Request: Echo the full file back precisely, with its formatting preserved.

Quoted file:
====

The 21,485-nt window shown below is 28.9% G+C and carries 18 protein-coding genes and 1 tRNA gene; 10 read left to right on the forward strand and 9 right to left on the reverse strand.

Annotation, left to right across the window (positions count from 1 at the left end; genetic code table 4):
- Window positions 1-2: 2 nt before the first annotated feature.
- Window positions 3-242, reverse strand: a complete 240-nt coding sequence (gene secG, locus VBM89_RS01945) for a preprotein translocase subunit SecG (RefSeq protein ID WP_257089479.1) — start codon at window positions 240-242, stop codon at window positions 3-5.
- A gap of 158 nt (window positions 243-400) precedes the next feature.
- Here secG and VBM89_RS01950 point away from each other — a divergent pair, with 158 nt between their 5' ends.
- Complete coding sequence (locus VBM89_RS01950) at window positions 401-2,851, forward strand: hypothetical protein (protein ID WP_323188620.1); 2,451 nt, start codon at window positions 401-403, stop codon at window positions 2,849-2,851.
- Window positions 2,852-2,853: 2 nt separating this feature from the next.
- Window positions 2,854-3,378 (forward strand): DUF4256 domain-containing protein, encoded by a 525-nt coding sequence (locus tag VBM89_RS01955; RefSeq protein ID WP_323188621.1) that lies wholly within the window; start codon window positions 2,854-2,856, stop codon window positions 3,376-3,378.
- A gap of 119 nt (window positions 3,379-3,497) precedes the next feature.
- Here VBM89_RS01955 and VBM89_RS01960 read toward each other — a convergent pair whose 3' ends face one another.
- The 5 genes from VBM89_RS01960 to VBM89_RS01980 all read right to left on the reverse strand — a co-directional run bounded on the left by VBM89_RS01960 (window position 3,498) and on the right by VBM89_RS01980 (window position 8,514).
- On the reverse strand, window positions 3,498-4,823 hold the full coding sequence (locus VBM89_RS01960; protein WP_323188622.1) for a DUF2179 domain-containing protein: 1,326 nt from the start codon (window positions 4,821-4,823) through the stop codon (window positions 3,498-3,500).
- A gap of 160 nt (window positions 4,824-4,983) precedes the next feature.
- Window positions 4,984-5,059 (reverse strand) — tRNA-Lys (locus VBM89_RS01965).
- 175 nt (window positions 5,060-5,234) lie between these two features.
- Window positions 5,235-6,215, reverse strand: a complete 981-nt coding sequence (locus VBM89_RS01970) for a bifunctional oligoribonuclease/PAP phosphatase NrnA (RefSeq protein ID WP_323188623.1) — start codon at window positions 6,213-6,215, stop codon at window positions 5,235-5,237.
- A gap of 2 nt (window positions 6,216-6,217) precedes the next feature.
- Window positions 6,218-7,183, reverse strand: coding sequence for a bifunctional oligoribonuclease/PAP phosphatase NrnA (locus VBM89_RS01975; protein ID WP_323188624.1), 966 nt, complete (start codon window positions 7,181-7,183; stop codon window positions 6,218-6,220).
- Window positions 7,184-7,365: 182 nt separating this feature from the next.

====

The 21,485-nt window shown below is 28.9% G+C and carries 18 protein-coding genes and 1 tRNA gene; 10 read left to right on the forward strand and 9 right to left on the reverse strand.

Annotation, left to right across the window (positions count from 1 at the left end; genetic code table 4):
- Window positions 1-2: 2 nt before the first annotated feature.
- Window positions 3-242, reverse strand: a complete 240-nt coding sequence (gene secG, locus VBM89_RS01945) for a preprotein translocase subunit SecG (RefSeq protein ID WP_257089479.1) — start codon at window positions 240-242, stop codon at window positions 3-5.
- A gap of 158 nt (window positions 243-400) precedes the next feature.
- Here secG and VBM89_RS01950 point away from each other — a divergent pair, with 158 nt between their 5' ends.
- Complete coding sequence (locus VBM89_RS01950) at window positions 401-2,851, forward strand: hypothetical protein (protein ID WP_323188620.1); 2,451 nt, start codon at window positions 401-403, stop codon at window positions 2,849-2,851.
- Window positions 2,852-2,853: 2 nt separating this feature from the next.
- Window positions 2,854-3,378 (forward strand): DUF4256 domain-containing protein, encoded by a 525-nt coding sequence (locus tag VBM89_RS01955; RefSeq protein ID WP_323188621.1) that lies wholly within the window; start codon window positions 2,854-2,856, stop codon window positions 3,376-3,378.
- A gap of 119 nt (window positions 3,379-3,497) precedes the next feature.
- Here VBM89_RS01955 and VBM89_RS01960 read toward each other — a convergent pair whose 3' ends face one another.
- The 5 genes from VBM89_RS01960 to VBM89_RS01980 all read right to left on the reverse strand — a co-directional run bounded on the left by VBM89_RS01960 (window position 3,498) and on the right by VBM89_RS01980 (window position 8,514).
- On the reverse strand, window positions 3,498-4,823 hold the full coding sequence (locus VBM89_RS01960; protein WP_323188622.1) for a DUF2179 domain-containing protein: 1,326 nt from the start codon (window positions 4,821-4,823) through the stop codon (window positions 3,498-3,500).
- A gap of 160 nt (window positions 4,824-4,983) precedes the next feature.
- Window positions 4,984-5,059 (reverse strand) — tRNA-Lys (locus VBM89_RS01965).
- 175 nt (window positions 5,060-5,234) lie between these two features.
- Window positions 5,235-6,215, reverse strand: a complete 981-nt coding sequence (locus VBM89_RS01970) for a bifunctional oligoribonuclease/PAP phosphatase NrnA (RefSeq protein ID WP_323188623.1) — start codon at window positions 6,213-6,215, stop codon at window positions 5,235-5,237.
- A gap of 2 nt (window positions 6,216-6,217) precedes the next feature.
- Window positions 6,218-7,183, reverse strand: coding sequence for a bifunctional oligoribonuclease/PAP phosphatase NrnA (locus VBM89_RS01975; protein ID WP_323188624.1), 966 nt, complete (start codon window positions 7,181-7,183; stop codon window positions 6,218-6,220).
- Window positions 7,184-7,365: 182 nt separating this feature from the next.